• Monitor and carry out an assessment of the innovative practices for carbon farming, taking into account the effects of ongoing climate change on carbon sequestration potential and dynamics. This should include a demonstration of the viability of the proposed solutions. Propose strategies (e.g. financial, organisational) to ensure long-term sustainability and continuity of the living labs beyond the Horizon Europe funding, including through identification of possible business models and actions involving local authorities, business communities, SMEs, investors, entrepreneurs, etc.
  • Document in an easy and accessible way the newly developed solutions in order to facilitate their uptake by land managers and transmit the acquired knowledge to all relevant actors.

In line with the nature of living labs, proposals must implement the multi-actor approach. The list of stakeholders will vary depending on features specific to each living lab and can involve different types of actors such as researchers, land owners or land managers, industry (incl. SMEs), public administrations, representatives of civil society (e.g. consumers, environmental NGOs). Care should be taken to describe the capabilities and roles of the different partners involved in the project and their areas of expertise. For example, while some partners may lead the conceptual work and coordinate the work within and across living labs, others may focus on carrying out experiments, providing advice, testing and validating innovative solutions, or be involved in outreach activities.


To be eligible for funding, applicants must be established in one of the following countries:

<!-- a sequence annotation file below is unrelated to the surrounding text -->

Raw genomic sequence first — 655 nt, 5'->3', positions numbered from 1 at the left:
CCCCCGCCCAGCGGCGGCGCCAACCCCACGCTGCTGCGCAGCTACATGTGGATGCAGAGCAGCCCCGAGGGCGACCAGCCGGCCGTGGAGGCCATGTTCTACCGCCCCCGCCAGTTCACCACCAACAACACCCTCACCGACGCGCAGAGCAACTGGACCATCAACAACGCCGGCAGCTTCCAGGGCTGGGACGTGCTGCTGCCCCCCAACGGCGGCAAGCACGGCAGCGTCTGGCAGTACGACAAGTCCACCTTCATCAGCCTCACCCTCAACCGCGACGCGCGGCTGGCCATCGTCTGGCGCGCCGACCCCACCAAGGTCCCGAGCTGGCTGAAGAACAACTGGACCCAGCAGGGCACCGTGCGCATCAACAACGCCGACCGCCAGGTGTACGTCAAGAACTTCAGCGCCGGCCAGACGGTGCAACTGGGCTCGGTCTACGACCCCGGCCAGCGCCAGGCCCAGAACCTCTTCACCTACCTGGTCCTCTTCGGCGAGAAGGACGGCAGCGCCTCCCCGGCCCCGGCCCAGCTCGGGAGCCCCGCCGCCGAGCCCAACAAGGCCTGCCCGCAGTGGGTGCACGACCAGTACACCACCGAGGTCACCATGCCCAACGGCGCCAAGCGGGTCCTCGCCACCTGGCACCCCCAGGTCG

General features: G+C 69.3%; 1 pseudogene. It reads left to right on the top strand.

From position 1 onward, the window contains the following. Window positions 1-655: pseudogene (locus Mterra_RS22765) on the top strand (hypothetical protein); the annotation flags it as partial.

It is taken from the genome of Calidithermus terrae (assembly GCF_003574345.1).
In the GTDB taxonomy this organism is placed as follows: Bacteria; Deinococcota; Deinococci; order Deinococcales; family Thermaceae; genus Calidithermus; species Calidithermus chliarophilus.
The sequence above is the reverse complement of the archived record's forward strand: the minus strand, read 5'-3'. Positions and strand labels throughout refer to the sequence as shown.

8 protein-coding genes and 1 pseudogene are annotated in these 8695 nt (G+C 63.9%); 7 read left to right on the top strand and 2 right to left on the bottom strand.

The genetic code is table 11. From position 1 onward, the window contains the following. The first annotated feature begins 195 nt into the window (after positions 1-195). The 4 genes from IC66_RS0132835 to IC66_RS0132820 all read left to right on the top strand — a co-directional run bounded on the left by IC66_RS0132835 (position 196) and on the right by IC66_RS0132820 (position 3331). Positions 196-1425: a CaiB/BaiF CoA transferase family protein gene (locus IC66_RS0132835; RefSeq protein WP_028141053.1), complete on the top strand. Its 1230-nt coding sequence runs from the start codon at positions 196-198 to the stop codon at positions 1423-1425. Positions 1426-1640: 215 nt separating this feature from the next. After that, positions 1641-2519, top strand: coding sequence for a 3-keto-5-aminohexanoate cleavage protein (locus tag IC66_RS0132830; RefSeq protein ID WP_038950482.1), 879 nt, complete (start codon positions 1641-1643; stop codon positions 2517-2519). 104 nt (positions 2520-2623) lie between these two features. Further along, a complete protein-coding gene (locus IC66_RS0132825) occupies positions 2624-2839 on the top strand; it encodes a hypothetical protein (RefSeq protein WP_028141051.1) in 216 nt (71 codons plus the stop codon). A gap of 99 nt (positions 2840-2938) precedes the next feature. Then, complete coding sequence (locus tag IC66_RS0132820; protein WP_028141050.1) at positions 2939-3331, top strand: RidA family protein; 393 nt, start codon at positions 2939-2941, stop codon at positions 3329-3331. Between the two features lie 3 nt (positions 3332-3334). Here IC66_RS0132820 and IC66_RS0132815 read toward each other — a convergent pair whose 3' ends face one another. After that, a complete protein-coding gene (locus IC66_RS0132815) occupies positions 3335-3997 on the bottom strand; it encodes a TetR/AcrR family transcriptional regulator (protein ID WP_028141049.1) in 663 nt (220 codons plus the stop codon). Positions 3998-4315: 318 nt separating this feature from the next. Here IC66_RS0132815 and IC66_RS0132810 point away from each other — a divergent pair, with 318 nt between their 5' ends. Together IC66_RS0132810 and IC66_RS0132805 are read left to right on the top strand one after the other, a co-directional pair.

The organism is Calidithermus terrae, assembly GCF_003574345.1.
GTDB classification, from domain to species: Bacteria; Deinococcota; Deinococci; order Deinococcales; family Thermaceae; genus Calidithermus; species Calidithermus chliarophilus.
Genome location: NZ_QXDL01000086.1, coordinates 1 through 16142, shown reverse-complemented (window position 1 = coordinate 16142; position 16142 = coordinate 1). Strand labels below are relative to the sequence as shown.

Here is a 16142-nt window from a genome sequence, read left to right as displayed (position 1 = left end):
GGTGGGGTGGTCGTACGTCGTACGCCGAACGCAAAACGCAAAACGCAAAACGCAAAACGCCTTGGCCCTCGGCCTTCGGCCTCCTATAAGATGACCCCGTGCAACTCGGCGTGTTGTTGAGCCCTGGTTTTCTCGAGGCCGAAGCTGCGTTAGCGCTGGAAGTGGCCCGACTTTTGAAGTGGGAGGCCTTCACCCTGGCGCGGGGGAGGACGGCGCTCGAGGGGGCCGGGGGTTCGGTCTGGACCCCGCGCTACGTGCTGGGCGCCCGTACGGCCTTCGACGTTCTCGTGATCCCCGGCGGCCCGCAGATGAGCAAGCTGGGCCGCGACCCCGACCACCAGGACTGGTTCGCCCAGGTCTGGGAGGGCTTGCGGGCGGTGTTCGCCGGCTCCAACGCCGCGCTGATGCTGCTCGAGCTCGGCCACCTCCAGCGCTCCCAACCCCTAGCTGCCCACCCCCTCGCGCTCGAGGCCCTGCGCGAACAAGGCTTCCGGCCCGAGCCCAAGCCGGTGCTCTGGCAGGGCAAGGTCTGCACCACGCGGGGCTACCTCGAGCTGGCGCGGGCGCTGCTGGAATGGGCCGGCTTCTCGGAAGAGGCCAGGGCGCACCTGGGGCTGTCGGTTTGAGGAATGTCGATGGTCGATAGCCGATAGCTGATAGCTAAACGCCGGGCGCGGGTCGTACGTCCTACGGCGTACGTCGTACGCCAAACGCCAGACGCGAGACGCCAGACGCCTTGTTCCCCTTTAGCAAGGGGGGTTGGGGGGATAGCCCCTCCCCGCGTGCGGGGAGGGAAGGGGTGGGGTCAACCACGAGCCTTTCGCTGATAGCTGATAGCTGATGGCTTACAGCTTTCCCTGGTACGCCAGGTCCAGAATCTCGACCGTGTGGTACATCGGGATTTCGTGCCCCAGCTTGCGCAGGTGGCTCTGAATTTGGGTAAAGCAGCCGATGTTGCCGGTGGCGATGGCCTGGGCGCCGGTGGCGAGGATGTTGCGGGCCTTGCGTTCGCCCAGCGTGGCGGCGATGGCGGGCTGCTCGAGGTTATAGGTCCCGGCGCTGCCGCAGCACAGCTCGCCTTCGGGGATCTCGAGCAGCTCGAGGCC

• the Member States of the European Union, including their outermost regions;
  • the Overseas Countries and Territories (OCTs) linked to the Member States;
  • countries associated to Horizon Europe;
  • low- and middle-income countries

See the full list in the General Annexes.

Consortium composition

Unless otherwise provided for in the specific call conditions, only legal entities forming a consortium are eligible to participate in actions provided that the consortium includes, as beneficiaries, three legal entities independent from each other and each established in a different country as follows:

  • at least one independent legal entity established in a Member State; and
  • at least two other independent legal entities, each established in different Member States or Associated Countries.


The total indicative budget for the topic is EUR 12.00 million.

The Commission estimates that an EU contribution of around EUR 12.00 million would allow these outcomes to be addressed appropriately.

Apply now

Deadline :
September 20, 2023 5:00 PM

Brussels time

Project Duration:
Funding available:
EUR 12 000 000
Partners required:
At least one independent legal entity established in a Member State; and at least two other independent legal entities, each established in different Member States or Associated Countries